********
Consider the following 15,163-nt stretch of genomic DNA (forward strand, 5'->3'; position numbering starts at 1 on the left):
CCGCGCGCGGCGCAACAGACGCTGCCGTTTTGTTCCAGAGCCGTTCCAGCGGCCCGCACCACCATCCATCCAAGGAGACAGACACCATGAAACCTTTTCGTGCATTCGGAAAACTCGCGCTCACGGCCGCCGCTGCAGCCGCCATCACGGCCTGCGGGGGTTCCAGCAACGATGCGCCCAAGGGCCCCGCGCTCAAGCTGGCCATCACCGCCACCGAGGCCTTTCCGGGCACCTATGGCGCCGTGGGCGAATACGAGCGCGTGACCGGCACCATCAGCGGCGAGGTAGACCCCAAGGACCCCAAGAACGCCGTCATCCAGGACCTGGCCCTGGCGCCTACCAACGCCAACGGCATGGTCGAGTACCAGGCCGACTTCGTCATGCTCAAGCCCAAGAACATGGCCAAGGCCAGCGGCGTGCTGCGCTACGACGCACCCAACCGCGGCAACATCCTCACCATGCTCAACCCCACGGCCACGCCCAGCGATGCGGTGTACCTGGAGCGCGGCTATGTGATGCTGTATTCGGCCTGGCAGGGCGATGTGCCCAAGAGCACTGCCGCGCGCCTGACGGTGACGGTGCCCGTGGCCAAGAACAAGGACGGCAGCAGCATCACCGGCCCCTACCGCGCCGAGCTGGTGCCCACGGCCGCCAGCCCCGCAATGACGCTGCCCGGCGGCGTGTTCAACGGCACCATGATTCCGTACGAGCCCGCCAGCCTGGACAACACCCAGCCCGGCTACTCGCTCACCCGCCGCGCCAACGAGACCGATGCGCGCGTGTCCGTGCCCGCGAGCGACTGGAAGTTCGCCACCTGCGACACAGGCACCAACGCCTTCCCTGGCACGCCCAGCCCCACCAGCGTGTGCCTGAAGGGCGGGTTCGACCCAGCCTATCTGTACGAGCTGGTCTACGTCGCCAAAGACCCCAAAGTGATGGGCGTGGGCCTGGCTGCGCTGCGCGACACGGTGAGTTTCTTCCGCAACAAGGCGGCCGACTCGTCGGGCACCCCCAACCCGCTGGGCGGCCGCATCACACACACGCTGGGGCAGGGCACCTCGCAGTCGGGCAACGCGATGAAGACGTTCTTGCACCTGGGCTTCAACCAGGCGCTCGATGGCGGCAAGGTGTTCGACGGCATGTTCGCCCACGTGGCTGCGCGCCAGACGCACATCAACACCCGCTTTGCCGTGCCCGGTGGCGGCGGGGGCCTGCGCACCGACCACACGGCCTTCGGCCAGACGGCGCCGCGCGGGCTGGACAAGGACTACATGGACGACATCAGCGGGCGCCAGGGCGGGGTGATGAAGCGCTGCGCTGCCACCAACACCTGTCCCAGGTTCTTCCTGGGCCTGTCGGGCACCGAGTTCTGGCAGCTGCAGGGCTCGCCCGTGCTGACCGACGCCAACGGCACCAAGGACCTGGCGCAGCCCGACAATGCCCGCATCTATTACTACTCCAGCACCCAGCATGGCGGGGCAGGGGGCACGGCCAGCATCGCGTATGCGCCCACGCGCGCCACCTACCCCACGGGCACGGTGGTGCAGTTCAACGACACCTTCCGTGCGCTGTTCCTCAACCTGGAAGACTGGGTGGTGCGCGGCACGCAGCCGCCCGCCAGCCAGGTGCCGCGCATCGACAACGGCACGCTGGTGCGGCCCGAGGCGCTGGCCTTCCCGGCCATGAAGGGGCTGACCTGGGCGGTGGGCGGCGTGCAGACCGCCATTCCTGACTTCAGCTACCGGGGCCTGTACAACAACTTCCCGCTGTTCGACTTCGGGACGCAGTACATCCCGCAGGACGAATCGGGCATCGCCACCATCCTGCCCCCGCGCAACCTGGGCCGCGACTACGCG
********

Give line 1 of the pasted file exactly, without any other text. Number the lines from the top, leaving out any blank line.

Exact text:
Consider the following 15,163-nt stretch of genomic DNA (forward strand, 5'->3'; position numbering starts at 1 on the left):